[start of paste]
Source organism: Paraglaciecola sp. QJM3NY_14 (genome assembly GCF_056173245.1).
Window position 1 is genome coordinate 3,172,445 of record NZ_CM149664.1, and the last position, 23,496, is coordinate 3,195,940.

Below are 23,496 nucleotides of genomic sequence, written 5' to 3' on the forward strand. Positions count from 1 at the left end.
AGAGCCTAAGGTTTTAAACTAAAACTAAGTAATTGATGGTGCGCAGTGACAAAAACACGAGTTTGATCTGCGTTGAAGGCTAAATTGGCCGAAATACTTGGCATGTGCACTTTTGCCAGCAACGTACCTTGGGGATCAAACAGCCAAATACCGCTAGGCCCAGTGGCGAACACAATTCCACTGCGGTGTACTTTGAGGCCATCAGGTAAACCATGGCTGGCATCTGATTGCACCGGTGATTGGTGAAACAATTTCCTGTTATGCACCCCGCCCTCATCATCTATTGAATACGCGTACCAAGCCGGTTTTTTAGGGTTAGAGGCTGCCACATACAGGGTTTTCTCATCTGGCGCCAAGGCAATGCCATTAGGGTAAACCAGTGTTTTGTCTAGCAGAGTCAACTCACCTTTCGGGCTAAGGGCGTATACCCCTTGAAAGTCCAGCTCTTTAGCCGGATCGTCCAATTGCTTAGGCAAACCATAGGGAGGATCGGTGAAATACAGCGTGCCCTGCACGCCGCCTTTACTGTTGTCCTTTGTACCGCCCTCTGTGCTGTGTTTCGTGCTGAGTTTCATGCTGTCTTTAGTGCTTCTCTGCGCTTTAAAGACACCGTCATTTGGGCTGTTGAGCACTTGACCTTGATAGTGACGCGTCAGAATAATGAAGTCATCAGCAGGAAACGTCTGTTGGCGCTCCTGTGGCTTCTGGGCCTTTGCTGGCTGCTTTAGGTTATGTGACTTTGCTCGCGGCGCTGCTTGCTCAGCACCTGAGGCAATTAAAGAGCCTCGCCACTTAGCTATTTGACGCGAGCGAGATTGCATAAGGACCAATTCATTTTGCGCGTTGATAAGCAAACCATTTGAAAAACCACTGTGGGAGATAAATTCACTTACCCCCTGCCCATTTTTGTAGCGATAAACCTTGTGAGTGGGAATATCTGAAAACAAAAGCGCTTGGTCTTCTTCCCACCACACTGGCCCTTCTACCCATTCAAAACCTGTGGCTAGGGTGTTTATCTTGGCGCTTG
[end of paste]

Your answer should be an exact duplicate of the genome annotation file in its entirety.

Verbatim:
Source organism: Paraglaciecola sp. QJM3NY_14 (genome assembly GCF_056173245.1).
Window position 1 is genome coordinate 3,172,445 of record NZ_CM149664.1, and the last position, 23,496, is coordinate 3,195,940.

Below are 23,496 nucleotides of genomic sequence, written 5' to 3' on the forward strand. Positions count from 1 at the left end.
AGAGCCTAAGGTTTTAAACTAAAACTAAGTAATTGATGGTGCGCAGTGACAAAAACACGAGTTTGATCTGCGTTGAAGGCTAAATTGGCCGAAATACTTGGCATGTGCACTTTTGCCAGCAACGTACCTTGGGGATCAAACAGCCAAATACCGCTAGGCCCAGTGGCGAACACAATTCCACTGCGGTGTACTTTGAGGCCATCAGGTAAACCATGGCTGGCATCTGATTGCACCGGTGATTGGTGAAACAATTTCCTGTTATGCACCCCGCCCTCATCATCTATTGAATACGCGTACCAAGCCGGTTTTTTAGGGTTAGAGGCTGCCACATACAGGGTTTTCTCATCTGGCGCCAAGGCAATGCCATTAGGGTAAACCAGTGTTTTGTCTAGCAGAGTCAACTCACCTTTCGGGCTAAGGGCGTATACCCCTTGAAAGTCCAGCTCTTTAGCCGGATCGTCCAATTGCTTAGGCAAACCATAGGGAGGATCGGTGAAATACAGCGTGCCCTGCACGCCGCCTTTACTGTTGTCCTTTGTACCGCCCTCTGTGCTGTGTTTCGTGCTGAGTTTCATGCTGTCTTTAGTGCTTCTCTGCGCTTTAAAGACACCGTCATTTGGGCTGTTGAGCACTTGACCTTGATAGTGACGCGTCAGAATAATGAAGTCATCAGCAGGAAACGTCTGTTGGCGCTCCTGTGGCTTCTGGGCCTTTGCTGGCTGCTTTAGGTTATGTGACTTTGCTCGCGGCGCTGCTTGCTCAGCACCTGAGGCAATTAAAGAGCCTCGCCACTTAGCTATTTGACGCGAGCGAGATTGCATAAGGACCAATTCATTTTGCGCGTTGATAAGCAAACCATTTGAAAAACCACTGTGGGAGATAAATTCACTTACCCCCTGCCCATTTTTGTAGCGATAAACCTTGTGAGTGGGAATATCTGAAAACAAAAGCGCTTGGTCTTCTTCCCACCACACTGGCCCTTCTACCCATTCAAAACCTGTGGCTAGGGTGTTTATCTTGGCGCTTG